Australian midwives knowledge, attitude and perceived learning needs around perinatal mental health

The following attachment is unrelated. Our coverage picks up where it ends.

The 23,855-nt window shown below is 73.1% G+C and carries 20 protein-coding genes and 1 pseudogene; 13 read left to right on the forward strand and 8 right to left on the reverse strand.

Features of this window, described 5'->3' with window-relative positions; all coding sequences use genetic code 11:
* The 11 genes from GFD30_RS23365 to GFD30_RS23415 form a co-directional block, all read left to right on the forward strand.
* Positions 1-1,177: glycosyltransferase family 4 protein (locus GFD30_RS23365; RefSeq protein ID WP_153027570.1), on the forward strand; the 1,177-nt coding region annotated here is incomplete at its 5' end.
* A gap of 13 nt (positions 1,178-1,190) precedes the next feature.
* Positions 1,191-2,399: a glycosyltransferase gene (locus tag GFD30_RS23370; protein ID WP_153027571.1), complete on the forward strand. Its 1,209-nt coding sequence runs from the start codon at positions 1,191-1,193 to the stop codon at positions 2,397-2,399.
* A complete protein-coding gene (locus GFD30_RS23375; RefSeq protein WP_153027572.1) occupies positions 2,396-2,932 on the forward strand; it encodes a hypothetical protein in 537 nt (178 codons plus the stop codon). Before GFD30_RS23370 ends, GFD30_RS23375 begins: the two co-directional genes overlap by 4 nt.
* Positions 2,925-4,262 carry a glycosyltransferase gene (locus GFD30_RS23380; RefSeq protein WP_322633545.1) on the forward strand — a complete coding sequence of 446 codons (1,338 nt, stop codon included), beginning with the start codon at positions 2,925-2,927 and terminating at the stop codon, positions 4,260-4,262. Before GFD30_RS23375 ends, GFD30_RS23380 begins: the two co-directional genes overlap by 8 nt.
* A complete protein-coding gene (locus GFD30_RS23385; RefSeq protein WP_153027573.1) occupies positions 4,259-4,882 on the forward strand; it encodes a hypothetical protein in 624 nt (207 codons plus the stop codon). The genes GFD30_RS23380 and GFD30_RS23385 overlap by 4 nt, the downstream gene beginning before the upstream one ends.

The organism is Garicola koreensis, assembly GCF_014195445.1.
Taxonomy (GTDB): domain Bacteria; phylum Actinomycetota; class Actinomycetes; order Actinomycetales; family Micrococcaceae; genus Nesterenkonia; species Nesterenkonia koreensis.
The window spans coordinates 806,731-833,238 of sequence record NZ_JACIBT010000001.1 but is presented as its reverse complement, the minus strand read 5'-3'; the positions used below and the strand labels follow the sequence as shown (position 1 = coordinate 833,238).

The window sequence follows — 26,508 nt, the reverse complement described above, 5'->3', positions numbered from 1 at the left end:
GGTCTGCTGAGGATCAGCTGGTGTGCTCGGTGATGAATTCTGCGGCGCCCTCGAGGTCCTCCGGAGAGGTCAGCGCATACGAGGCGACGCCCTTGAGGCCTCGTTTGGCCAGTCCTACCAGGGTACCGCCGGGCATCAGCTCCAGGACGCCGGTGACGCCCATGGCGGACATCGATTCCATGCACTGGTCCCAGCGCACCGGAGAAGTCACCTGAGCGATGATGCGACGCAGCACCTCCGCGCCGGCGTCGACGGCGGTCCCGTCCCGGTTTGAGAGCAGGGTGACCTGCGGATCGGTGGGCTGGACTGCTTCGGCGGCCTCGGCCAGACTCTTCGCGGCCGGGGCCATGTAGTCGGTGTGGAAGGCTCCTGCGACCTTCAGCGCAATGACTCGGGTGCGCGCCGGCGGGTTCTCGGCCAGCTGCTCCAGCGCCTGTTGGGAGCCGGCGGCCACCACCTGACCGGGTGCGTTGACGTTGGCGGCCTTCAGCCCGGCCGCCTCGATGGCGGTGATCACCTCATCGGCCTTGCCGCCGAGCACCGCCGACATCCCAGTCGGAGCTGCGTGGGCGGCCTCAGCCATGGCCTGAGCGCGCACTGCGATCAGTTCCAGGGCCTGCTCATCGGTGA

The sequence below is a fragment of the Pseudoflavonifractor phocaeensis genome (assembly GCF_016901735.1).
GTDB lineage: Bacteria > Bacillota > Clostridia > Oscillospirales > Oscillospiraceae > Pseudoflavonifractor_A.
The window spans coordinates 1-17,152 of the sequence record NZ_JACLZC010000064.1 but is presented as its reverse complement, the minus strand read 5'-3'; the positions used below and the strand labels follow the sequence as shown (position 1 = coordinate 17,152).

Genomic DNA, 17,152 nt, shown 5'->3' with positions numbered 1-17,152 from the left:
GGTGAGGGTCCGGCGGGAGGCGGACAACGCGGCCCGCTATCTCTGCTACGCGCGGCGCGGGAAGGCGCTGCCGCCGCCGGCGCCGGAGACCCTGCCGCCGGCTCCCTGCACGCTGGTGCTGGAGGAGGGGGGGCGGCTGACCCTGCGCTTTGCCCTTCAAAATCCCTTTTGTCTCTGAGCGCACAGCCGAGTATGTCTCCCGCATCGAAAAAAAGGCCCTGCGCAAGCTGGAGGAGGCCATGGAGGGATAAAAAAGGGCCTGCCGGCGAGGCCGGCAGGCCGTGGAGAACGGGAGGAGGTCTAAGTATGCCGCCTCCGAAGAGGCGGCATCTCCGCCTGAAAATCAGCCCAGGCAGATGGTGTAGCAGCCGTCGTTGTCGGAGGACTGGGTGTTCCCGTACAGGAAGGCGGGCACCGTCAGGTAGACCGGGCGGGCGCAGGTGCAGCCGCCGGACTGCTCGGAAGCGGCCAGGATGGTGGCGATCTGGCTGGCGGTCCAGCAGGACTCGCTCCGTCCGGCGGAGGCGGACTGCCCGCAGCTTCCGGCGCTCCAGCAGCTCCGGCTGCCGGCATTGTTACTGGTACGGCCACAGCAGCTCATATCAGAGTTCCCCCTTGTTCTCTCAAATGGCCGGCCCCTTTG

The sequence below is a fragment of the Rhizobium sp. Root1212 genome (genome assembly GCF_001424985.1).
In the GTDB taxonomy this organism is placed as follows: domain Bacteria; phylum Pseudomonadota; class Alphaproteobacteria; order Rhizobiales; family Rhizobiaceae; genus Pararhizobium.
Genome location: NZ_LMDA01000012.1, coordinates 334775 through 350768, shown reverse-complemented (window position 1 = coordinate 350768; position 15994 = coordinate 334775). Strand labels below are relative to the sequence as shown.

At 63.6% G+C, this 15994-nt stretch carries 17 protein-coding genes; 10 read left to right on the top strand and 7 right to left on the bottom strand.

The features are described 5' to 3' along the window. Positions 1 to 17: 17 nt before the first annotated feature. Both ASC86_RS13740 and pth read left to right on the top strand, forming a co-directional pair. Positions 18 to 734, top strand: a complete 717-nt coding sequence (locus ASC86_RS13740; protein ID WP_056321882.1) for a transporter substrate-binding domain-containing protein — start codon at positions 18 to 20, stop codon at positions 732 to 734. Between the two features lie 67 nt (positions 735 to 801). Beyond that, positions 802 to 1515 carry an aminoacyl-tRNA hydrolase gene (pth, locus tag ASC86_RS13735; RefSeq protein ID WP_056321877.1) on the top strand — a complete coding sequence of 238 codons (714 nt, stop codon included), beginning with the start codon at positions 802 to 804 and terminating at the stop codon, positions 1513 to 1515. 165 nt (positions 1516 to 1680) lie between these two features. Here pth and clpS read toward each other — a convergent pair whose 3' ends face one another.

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Design and aim: a cross sectional survey was undertaken to explore midwives׳ knowledge of, and attitudes towards, mental health disorders in childbearing women vis-à-vis their perceived mental health learning needs. Setting and participants: a 50.1% response rate included 238 midwives employed in the only public tertiary maternity hospital in Western Australia from March to June 2013. Method and findings: The survey comprised a mixture of custom-designed questions and vignettes presenting various disorders. Only 37.6% of midwives felt well-equipped to support women, whilst 50.2% reported insufficient access to information. Demand was highest for education on: personality disorders (77.8%); the impact of childbearing on mental health disorders (74.2%); and skills for handling stress and aggression (57.8%). Knowledge scores were variable: on average eight out of a maximum 13 questions were answered correctly, but few (2.7%) answered more than 11 correctly, and 3.7% scored ≤4 correct. Across disorders, recognition from vignettes was highest for depression (93.9%), and lowest for schizophrenia (65.6%). Surprisingly, there were no associations between general knowledge scores and previous mental health experience, recent professional development, or access to information around mental health. The majority endorsed positive beliefs about midwives׳ role in mental health assessment, and belief in women׳s recovery (83.5%), however, cluster analysis of warmth and competence ratings revealed negative stereotyping of mental health disorders.Key conclusions: Midwives accept it is their role to assess the mental health status of women but many feel ill-equipped to do so and express a strong desire for further knowledge and skills across a range of perinatal mental health topics. Attitudes to recovery are positive but negative stereotypes exist; therefore awareness of potential bias is important to negate their influence on care. Implications for practice: Learning needs may change due to trends in clinical practice. Strategies are needed to recognise negative beliefs and to ensure education is responsive to local contexts.
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